Learning and Memory Under Stress: Implications for the Classroom

How can stress affect learning, and what does this mean for the way education is delivered?

Go to the profile of Alan Woodruff
Jul 28, 2016
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The study

In their review article, Susanne Vogel and Lars Schwabe from the University of Hamburg, Germany, discuss the various ways stress can influence both learning and memory. Because classroom performance, exams, teachers and peers are all potential sources of stress for students, understanding how stress affects learning and memory should shape how education is delivered.

When we think of stress, we probably associate it with negative effects on performance. But the impact of stress on learning and memory is varied, with the relative timing of the stress being an important factor. For example, stress at the time of learning can be beneficial, but if the stress occurs 20-30 minutes prior, learning is hampered. This time-dependence arises because of the different physiological processes that make up the stress response.

Stress also differentially affects the different stages of memory: memory formation can be enhanced, depending on the timing, but recalling information becomes more difficult. Given the prevalence of tests and exams as indicators of student performance, stress-induced recall problems are particularly relevant to the classroom.

A frequent refrain throughout the article is that the memory-enhancing effects of stress are typically limited to the stressful event: threatening a student with punishment as they learn their multiplication tables won’t help them learn any better (and might even make it worse), but it will make them remember the threat of punishment.

As well as affecting how well we learn and recall information, stress can change the way that we learn and the type of information that we recall. Under stress, we switch from flexible and holistic learning to simple stimulus-response associations, perhaps analogous to obtaining deeper understanding of a topic compared to rote-learning facts. Similarly, recall under stress — such as during an exam — may tend towards rigid stimulus–response outcomes rather than allowing a student to think flexibly about their answer, even if their brains contain all the necessary knowledge.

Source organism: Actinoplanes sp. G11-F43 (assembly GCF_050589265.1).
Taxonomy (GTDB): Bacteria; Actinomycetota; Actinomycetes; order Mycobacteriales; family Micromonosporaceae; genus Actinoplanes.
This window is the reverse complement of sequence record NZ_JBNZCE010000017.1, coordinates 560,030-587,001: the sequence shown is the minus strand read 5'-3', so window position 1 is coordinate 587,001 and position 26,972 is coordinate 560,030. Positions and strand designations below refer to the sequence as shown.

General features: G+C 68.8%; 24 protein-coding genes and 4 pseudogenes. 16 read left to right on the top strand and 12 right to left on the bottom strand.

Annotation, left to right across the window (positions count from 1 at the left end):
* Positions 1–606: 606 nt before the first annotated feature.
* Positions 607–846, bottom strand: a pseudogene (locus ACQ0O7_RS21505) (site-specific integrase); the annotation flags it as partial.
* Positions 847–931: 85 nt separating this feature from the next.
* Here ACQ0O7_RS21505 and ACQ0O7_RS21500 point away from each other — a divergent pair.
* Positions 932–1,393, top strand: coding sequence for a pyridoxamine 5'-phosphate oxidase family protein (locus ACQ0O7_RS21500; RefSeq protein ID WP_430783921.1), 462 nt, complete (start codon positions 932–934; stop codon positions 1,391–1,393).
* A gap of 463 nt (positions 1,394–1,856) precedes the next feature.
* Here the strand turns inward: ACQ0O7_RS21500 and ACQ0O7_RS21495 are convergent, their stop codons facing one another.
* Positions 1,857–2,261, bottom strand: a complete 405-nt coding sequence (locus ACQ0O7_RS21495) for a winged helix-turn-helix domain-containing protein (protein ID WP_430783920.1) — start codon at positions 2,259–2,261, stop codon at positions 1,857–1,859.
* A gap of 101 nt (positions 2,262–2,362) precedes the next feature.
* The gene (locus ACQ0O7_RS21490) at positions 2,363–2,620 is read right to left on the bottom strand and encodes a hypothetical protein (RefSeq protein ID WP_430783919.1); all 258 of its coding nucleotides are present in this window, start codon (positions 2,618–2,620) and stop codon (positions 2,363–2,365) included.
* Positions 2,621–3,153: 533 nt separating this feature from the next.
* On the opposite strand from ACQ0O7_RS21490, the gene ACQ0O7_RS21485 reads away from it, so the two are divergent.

The Bigger Picture

Stress is an unavoidable part of the education experience and has a number of effects on learning and memory. Although it can enhance memory formation, the evidence for this mostly concerns memories about the stressful event, and may not be applicable to classroom learning. Stress can also hinder recall and shift the brain’s mode of operation from flexible to rigid, suggesting that exams may not be the most accurate way of testing a student’s knowledge. Based on this, steps should be taken to minimise stress by altering assessment practices and managing student–teacher and student–student interpersonal relationships. Furthermore, ample opportunities for stress relief should be made available alongside a student’s formal education.

Go to the profile of Alan Woodruff

Alan Woodruff

Community Editor, Queensland Brain Institute

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